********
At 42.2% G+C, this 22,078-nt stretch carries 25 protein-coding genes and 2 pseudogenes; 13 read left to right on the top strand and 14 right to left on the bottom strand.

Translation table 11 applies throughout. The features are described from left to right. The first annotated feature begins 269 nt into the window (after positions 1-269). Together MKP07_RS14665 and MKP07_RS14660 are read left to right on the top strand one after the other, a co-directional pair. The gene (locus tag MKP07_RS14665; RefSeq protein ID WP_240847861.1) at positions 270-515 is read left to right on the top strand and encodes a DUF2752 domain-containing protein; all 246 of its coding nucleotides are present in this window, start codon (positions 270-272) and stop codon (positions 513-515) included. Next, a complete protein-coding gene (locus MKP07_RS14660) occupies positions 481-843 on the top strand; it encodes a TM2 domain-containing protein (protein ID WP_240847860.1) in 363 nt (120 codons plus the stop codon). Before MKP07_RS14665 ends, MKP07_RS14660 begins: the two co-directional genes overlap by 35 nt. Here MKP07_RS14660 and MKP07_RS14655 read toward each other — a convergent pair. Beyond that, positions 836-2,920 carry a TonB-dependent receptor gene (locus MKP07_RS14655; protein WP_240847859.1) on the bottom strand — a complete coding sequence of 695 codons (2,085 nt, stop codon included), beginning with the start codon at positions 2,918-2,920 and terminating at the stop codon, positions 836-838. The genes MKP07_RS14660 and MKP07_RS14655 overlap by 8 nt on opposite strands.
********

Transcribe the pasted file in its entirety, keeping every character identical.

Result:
At 42.2% G+C, this 22,078-nt stretch carries 25 protein-coding genes and 2 pseudogenes; 13 read left to right on the top strand and 14 right to left on the bottom strand.

Translation table 11 applies throughout. The features are described from left to right. The first annotated feature begins 269 nt into the window (after positions 1-269). Together MKP07_RS14665 and MKP07_RS14660 are read left to right on the top strand one after the other, a co-directional pair. The gene (locus tag MKP07_RS14665; RefSeq protein ID WP_240847861.1) at positions 270-515 is read left to right on the top strand and encodes a DUF2752 domain-containing protein; all 246 of its coding nucleotides are present in this window, start codon (positions 270-272) and stop codon (positions 513-515) included. Next, a complete protein-coding gene (locus MKP07_RS14660) occupies positions 481-843 on the top strand; it encodes a TM2 domain-containing protein (protein ID WP_240847860.1) in 363 nt (120 codons plus the stop codon). Before MKP07_RS14665 ends, MKP07_RS14660 begins: the two co-directional genes overlap by 35 nt. Here MKP07_RS14660 and MKP07_RS14655 read toward each other — a convergent pair. Beyond that, positions 836-2,920 carry a TonB-dependent receptor gene (locus MKP07_RS14655; protein WP_240847859.1) on the bottom strand — a complete coding sequence of 695 codons (2,085 nt, stop codon included), beginning with the start codon at positions 2,918-2,920 and terminating at the stop codon, positions 836-838. The genes MKP07_RS14660 and MKP07_RS14655 overlap by 8 nt on opposite strands.